Refinance your student loans today!


** White Coat Investor accepts advertising compensation from these companies. Page order does not guarantee best possible rate and terms.
† Bonus includes cash rebates and value of free course. Borrowers who refinance more than $60,000 in student loans using the WCI links will be enrolled in The White Coat Investor’s flagship course, Fire Your Financial Advisor for free ($799 value). Borrowers will still receive the amazing cash rebates that WCI has negotiated with each lender. Offer valid for loan applications submitted from May 1, 2021 through March 15, 2024. Free course must be claimed within 90 days of loan disbursement. To claim free course enrollment, visit


#5 Get Advice

The most difficult part of student loan management is during residency. It is much more straightforward as you leave residency than it is when you enter residency. If there is ever a time to spend a few hundred dollars getting professional advice and coaching to help you run the numbers with your various options, it is when you start residency. You want to know which IDR to enroll in, whether to refinance, how to file your taxes, and even which retirement accounts to use. While the answer to these questions can be really straightforward for single docs and docs married to non-earners (refinance private loans and enroll in REPAYE), they can be really complicated when you are or soon will be married to another earner. Our recommended resource is An investment of $559 now saves you research time and provides reassurance, and it can also save you thousands of dollars in avoided student loan management mistakes.


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#6 Get Educated

tricks for medical school student loans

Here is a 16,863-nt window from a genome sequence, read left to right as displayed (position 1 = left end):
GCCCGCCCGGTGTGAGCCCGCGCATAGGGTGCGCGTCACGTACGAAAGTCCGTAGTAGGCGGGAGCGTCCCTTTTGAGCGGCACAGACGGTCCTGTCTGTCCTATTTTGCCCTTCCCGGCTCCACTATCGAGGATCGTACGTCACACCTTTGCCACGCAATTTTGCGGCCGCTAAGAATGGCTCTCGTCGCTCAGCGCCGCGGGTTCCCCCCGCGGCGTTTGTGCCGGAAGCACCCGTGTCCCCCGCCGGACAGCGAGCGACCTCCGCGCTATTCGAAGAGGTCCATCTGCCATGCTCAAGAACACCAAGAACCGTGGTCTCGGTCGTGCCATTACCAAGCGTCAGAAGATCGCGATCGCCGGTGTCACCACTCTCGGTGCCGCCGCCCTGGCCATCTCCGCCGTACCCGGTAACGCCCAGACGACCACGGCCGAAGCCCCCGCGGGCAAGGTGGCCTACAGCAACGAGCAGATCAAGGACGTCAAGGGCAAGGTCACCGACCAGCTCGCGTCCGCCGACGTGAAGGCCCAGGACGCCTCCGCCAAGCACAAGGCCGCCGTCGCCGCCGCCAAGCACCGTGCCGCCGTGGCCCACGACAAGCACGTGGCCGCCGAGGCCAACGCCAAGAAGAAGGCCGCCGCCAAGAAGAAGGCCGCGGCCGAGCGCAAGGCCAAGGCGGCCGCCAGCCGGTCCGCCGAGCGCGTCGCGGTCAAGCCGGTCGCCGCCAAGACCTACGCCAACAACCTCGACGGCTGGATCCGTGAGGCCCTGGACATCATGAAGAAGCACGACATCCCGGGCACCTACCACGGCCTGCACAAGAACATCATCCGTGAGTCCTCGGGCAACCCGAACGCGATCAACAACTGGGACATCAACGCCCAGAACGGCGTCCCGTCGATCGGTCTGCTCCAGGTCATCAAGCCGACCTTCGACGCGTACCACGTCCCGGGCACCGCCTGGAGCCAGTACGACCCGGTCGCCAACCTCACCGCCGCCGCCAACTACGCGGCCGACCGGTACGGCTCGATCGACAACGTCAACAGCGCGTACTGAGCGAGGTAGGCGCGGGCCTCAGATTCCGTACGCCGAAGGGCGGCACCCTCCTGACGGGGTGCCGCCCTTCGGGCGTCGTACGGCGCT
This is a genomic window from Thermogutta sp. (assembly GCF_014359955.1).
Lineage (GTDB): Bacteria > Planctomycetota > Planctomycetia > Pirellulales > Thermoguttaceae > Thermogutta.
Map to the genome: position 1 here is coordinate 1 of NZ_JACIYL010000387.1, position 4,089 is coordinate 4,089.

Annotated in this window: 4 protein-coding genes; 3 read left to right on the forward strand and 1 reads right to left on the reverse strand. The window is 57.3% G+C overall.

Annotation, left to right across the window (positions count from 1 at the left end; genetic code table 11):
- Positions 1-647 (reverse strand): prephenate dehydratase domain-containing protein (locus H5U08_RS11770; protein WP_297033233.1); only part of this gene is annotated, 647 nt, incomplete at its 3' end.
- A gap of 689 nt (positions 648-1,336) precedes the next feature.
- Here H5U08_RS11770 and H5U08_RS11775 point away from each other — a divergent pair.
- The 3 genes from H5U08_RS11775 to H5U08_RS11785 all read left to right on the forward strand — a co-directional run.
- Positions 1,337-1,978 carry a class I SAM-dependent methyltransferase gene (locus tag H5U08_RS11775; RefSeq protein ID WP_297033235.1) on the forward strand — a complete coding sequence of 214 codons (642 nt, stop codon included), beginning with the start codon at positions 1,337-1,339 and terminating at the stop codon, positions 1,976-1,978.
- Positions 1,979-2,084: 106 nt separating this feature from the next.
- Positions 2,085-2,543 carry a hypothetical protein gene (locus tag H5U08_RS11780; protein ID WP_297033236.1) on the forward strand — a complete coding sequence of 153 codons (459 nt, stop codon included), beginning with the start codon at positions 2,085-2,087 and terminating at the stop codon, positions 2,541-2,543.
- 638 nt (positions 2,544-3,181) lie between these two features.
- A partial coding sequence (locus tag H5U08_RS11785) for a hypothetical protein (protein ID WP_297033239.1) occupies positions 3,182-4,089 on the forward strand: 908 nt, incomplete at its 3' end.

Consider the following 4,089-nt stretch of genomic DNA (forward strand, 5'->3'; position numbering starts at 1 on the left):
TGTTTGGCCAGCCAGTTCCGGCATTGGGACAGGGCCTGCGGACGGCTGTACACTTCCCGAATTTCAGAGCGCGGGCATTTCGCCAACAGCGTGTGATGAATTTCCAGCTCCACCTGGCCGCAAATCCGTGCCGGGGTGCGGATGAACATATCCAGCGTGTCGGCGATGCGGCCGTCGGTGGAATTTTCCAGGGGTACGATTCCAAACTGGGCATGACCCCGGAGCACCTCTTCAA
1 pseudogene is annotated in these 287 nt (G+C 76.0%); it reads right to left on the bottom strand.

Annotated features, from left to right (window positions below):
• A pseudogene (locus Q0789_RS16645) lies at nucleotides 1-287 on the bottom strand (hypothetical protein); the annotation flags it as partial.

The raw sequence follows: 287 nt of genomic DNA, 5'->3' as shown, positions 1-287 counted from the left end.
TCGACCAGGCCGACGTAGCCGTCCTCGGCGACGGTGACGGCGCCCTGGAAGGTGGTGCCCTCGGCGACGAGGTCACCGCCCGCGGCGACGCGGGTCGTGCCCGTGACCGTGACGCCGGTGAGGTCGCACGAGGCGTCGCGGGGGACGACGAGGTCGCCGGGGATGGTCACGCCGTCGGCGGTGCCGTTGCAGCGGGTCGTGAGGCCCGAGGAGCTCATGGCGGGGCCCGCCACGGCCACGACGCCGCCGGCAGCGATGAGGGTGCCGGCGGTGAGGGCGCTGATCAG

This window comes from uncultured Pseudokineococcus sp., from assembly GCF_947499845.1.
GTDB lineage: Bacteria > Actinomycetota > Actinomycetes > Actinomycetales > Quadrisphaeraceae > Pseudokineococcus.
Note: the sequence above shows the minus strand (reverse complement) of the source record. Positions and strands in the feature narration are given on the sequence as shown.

We (try to) give away a free copy of The White Coat Investor's Guide for Students (via our WCI Champions Program) to every first-year medical and dental student in the country every year, but we don't give them away to fourth-year students. If you don't yet have a copy, we recommend picking one up. It's only $9.99 on Kindle, but the education you will get from it may literally be worth millions of dollars over the course of your career. You definitely have time to read it late in your fourth year, and there is no better time to become financially literate.


Buy Guide for Students today!


None of this is complicated, even if it is new to you. Rest assured that thousands of doctors have been down this path before. They have taken advantage of these “tricks” to properly start off their journey to being free of their student loans. You can do it too, and we'll be with you every step of the way.

What do you think? Did you take out extra loans in your fourth year? Did you consolidate your loans to get the PSLF clock started? Did you file your taxes even though you didn't need to? When did you refinance your private loans? Have you gotten student loan-specific advice? What books do you think a graduating student should read before starting residency? Comment below!